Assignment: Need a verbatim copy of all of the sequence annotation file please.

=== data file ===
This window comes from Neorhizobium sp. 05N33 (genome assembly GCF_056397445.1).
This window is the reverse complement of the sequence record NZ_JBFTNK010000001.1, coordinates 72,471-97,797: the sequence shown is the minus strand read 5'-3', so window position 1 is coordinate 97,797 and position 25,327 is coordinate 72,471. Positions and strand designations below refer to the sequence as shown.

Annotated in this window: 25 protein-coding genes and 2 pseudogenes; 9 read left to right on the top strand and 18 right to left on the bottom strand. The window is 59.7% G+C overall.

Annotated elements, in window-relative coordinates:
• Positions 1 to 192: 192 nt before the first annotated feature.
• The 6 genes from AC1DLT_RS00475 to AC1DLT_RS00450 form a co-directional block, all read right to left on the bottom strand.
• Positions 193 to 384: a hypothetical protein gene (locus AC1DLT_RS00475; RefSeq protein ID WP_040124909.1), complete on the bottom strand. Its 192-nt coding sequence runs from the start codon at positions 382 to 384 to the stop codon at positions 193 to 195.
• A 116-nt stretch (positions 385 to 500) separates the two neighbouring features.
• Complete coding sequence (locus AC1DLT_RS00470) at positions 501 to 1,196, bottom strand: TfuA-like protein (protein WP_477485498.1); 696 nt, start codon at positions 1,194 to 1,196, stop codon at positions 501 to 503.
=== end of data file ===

This window comes from Neorhizobium sp. 05N33 (genome assembly GCF_056397445.1).
This window is the reverse complement of the sequence record NZ_JBFTNK010000001.1, coordinates 72,471-97,797: the sequence shown is the minus strand read 5'-3', so window position 1 is coordinate 97,797 and position 25,327 is coordinate 72,471. Positions and strand designations below refer to the sequence as shown.

Annotated in this window: 25 protein-coding genes and 2 pseudogenes; 9 read left to right on the top strand and 18 right to left on the bottom strand. The window is 59.7% G+C overall.

Annotated elements, in window-relative coordinates:
• Positions 1 to 192: 192 nt before the first annotated feature.
• The 6 genes from AC1DLT_RS00475 to AC1DLT_RS00450 form a co-directional block, all read right to left on the bottom strand.
• Positions 193 to 384: a hypothetical protein gene (locus AC1DLT_RS00475; RefSeq protein ID WP_040124909.1), complete on the bottom strand. Its 192-nt coding sequence runs from the start codon at positions 382 to 384 to the stop codon at positions 193 to 195.
• A 116-nt stretch (positions 385 to 500) separates the two neighbouring features.
• Complete coding sequence (locus AC1DLT_RS00470) at positions 501 to 1,196, bottom strand: TfuA-like protein (protein WP_477485498.1); 696 nt, start codon at positions 1,194 to 1,196, stop codon at positions 501 to 503.